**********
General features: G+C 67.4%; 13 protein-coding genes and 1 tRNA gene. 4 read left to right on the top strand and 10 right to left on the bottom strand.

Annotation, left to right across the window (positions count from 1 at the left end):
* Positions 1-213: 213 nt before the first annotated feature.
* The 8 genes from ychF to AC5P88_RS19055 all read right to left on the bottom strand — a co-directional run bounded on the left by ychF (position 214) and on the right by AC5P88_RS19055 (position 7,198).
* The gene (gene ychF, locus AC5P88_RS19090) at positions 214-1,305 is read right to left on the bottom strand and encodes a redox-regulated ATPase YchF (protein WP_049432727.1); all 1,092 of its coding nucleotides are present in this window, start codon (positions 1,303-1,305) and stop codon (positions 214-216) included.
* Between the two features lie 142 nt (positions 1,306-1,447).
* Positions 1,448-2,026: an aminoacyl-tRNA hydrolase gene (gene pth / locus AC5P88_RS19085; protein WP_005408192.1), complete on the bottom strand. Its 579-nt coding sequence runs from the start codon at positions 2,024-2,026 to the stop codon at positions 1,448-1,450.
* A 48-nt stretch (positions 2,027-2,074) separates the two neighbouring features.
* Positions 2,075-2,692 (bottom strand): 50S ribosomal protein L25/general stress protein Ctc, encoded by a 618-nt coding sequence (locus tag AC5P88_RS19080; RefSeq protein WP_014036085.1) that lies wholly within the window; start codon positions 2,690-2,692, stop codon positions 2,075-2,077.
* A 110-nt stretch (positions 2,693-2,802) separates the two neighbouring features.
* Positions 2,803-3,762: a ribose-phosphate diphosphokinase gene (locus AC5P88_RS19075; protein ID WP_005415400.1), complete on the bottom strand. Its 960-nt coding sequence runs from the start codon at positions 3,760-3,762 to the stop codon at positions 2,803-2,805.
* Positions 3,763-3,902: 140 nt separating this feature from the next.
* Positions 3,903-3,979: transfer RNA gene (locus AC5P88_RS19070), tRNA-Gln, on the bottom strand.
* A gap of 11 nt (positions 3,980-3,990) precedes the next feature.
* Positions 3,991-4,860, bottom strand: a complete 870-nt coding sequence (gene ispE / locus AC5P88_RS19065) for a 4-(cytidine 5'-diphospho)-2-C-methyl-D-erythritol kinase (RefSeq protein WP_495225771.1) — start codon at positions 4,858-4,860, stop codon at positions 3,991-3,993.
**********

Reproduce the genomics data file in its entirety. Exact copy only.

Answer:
General features: G+C 67.4%; 13 protein-coding genes and 1 tRNA gene. 4 read left to right on the top strand and 10 right to left on the bottom strand.

Annotation, left to right across the window (positions count from 1 at the left end):
* Positions 1-213: 213 nt before the first annotated feature.
* The 8 genes from ychF to AC5P88_RS19055 all read right to left on the bottom strand — a co-directional run bounded on the left by ychF (position 214) and on the right by AC5P88_RS19055 (position 7,198).
* The gene (gene ychF, locus AC5P88_RS19090) at positions 214-1,305 is read right to left on the bottom strand and encodes a redox-regulated ATPase YchF (protein WP_049432727.1); all 1,092 of its coding nucleotides are present in this window, start codon (positions 1,303-1,305) and stop codon (positions 214-216) included.
* Between the two features lie 142 nt (positions 1,306-1,447).
* Positions 1,448-2,026: an aminoacyl-tRNA hydrolase gene (gene pth / locus AC5P88_RS19085; protein WP_005408192.1), complete on the bottom strand. Its 579-nt coding sequence runs from the start codon at positions 2,024-2,026 to the stop codon at positions 1,448-1,450.
* A 48-nt stretch (positions 2,027-2,074) separates the two neighbouring features.
* Positions 2,075-2,692 (bottom strand): 50S ribosomal protein L25/general stress protein Ctc, encoded by a 618-nt coding sequence (locus tag AC5P88_RS19080; RefSeq protein WP_014036085.1) that lies wholly within the window; start codon positions 2,690-2,692, stop codon positions 2,075-2,077.
* A 110-nt stretch (positions 2,693-2,802) separates the two neighbouring features.
* Positions 2,803-3,762: a ribose-phosphate diphosphokinase gene (locus AC5P88_RS19075; protein ID WP_005415400.1), complete on the bottom strand. Its 960-nt coding sequence runs from the start codon at positions 3,760-3,762 to the stop codon at positions 2,803-2,805.
* Positions 3,763-3,902: 140 nt separating this feature from the next.
* Positions 3,903-3,979: transfer RNA gene (locus AC5P88_RS19070), tRNA-Gln, on the bottom strand.
* A gap of 11 nt (positions 3,980-3,990) precedes the next feature.
* Positions 3,991-4,860, bottom strand: a complete 870-nt coding sequence (gene ispE / locus AC5P88_RS19065) for a 4-(cytidine 5'-diphospho)-2-C-methyl-D-erythritol kinase (RefSeq protein WP_495225771.1) — start codon at positions 4,858-4,860, stop codon at positions 3,991-3,993.